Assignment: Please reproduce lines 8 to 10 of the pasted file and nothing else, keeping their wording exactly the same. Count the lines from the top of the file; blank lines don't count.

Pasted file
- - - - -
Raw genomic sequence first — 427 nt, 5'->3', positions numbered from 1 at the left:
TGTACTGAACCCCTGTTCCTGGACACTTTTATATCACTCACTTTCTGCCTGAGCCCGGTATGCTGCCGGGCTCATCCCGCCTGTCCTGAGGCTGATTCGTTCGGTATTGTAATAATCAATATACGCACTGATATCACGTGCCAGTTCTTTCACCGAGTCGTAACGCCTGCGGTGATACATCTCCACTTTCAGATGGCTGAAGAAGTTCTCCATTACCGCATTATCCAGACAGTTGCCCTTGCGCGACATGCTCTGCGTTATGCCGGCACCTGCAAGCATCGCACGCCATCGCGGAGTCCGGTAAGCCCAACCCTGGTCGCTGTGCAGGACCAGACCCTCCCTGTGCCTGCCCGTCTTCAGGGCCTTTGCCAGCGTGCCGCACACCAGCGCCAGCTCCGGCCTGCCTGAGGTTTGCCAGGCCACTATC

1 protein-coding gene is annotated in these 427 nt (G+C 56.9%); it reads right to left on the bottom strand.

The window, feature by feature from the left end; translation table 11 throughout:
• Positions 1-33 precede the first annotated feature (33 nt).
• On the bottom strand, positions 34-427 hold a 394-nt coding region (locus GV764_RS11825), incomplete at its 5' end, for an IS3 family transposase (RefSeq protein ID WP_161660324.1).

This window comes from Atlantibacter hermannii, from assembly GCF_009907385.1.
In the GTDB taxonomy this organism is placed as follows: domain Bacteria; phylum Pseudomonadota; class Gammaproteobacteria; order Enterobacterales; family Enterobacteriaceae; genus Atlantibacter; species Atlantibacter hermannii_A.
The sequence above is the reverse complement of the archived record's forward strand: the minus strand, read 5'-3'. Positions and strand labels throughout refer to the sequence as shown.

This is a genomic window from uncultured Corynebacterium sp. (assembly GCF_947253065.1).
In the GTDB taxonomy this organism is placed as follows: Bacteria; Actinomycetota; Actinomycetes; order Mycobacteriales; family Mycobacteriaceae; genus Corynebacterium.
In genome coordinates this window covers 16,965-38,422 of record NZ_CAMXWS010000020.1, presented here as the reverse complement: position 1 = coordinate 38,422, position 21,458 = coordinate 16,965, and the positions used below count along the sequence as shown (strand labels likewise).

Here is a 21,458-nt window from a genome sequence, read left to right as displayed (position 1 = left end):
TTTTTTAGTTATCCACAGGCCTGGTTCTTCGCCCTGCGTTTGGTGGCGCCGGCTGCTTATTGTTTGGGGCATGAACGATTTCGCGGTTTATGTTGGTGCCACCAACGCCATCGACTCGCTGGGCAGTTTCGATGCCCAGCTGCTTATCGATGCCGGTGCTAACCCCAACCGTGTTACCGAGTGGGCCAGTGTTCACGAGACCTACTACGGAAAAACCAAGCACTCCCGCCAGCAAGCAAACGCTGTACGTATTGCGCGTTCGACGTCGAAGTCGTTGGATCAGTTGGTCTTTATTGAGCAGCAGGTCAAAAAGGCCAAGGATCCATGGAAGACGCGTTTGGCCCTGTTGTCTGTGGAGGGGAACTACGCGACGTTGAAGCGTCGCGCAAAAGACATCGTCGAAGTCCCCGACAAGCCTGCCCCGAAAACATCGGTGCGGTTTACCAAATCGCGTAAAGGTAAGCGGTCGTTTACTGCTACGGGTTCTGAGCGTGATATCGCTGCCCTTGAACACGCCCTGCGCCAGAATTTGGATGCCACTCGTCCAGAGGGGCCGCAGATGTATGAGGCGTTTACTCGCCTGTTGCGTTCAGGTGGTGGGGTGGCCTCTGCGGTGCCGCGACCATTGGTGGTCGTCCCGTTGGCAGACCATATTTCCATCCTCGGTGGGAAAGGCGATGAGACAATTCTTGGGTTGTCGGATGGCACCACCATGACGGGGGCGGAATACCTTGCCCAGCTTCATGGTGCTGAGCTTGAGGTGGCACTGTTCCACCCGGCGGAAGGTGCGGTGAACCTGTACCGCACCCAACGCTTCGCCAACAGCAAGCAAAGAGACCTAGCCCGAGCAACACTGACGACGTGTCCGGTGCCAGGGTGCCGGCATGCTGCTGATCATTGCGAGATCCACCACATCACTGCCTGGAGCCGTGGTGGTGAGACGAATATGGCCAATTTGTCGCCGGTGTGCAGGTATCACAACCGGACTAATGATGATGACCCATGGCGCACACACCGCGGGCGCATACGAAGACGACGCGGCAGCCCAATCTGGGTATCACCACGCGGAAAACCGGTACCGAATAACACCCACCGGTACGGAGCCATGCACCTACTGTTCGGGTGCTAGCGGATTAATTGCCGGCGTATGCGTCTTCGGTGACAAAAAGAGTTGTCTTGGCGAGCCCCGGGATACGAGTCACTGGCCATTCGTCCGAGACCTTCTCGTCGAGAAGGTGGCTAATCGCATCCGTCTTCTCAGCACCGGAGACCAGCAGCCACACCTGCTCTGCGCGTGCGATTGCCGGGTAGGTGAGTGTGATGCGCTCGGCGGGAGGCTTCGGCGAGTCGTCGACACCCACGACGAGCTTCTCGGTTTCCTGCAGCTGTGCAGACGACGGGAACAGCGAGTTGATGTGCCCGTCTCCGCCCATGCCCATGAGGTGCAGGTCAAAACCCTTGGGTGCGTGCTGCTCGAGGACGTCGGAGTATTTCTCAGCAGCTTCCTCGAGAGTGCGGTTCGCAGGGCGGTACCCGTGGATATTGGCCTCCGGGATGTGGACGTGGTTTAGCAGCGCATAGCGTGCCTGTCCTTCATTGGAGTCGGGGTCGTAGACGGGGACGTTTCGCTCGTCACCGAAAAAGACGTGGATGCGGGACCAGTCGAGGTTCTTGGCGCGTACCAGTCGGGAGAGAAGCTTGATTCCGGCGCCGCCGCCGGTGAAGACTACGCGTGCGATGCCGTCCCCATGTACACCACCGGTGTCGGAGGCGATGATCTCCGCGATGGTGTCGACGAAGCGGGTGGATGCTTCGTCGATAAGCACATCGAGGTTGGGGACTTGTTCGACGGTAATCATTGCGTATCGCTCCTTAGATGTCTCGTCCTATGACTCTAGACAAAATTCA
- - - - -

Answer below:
In the GTDB taxonomy this organism is placed as follows: domain Bacteria; phylum Pseudomonadota; class Gammaproteobacteria; order Enterobacterales; family Enterobacteriaceae; genus Atlantibacter; species Atlantibacter hermannii_A.
The sequence above is the reverse complement of the archived record's forward strand: the minus strand, read 5'-3'. Positions and strand labels throughout refer to the sequence as shown.

This is a genomic window from uncultured Corynebacterium sp. (assembly GCF_947253065.1).